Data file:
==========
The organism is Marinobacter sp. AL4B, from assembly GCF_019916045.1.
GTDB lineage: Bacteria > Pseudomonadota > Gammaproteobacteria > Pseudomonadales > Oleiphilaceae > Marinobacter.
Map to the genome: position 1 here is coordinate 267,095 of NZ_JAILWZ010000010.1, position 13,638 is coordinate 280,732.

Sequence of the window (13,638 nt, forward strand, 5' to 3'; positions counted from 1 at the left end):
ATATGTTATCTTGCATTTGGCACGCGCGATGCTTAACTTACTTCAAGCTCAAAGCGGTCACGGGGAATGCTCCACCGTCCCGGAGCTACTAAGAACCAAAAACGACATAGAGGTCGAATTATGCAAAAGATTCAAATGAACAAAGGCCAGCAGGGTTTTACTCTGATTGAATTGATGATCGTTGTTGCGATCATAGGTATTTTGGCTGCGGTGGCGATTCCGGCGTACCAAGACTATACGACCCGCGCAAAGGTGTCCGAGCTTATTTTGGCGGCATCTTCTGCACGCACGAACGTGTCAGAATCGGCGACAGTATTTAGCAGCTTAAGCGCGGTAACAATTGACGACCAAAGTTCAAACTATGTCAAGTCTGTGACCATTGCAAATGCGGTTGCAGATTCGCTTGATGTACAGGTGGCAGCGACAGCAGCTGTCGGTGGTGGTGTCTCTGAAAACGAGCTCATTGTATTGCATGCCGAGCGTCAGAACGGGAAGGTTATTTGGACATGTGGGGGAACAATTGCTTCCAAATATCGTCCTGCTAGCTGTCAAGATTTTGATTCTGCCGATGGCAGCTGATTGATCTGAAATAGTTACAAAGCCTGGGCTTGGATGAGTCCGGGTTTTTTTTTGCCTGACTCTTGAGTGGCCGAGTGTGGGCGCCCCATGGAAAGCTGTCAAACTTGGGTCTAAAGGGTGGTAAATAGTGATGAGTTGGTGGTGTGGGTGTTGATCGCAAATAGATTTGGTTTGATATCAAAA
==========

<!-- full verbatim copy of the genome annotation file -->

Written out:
The organism is Marinobacter sp. AL4B, from assembly GCF_019916045.1.
GTDB lineage: Bacteria > Pseudomonadota > Gammaproteobacteria > Pseudomonadales > Oleiphilaceae > Marinobacter.
Map to the genome: position 1 here is coordinate 267,095 of NZ_JAILWZ010000010.1, position 13,638 is coordinate 280,732.

Sequence of the window (13,638 nt, forward strand, 5' to 3'; positions counted from 1 at the left end):
ATATGTTATCTTGCATTTGGCACGCGCGATGCTTAACTTACTTCAAGCTCAAAGCGGTCACGGGGAATGCTCCACCGTCCCGGAGCTACTAAGAACCAAAAACGACATAGAGGTCGAATTATGCAAAAGATTCAAATGAACAAAGGCCAGCAGGGTTTTACTCTGATTGAATTGATGATCGTTGTTGCGATCATAGGTATTTTGGCTGCGGTGGCGATTCCGGCGTACCAAGACTATACGACCCGCGCAAAGGTGTCCGAGCTTATTTTGGCGGCATCTTCTGCACGCACGAACGTGTCAGAATCGGCGACAGTATTTAGCAGCTTAAGCGCGGTAACAATTGACGACCAAAGTTCAAACTATGTCAAGTCTGTGACCATTGCAAATGCGGTTGCAGATTCGCTTGATGTACAGGTGGCAGCGACAGCAGCTGTCGGTGGTGGTGTCTCTGAAAACGAGCTCATTGTATTGCATGCCGAGCGTCAGAACGGGAAGGTTATTTGGACATGTGGGGGAACAATTGCTTCCAAATATCGTCCTGCTAGCTGTCAAGATTTTGATTCTGCCGATGGCAGCTGATTGATCTGAAATAGTTACAAAGCCTGGGCTTGGATGAGTCCGGGTTTTTTTTTGCCTGACTCTTGAGTGGCCGAGTGTGGGCGCCCCATGGAAAGCTGTCAAACTTGGGTCTAAAGGGTGGTAAATAGTGATGAGTTGGTGGTGTGGGTGTTGATCGCAAATAGATTTGGTTTGATATCAAAA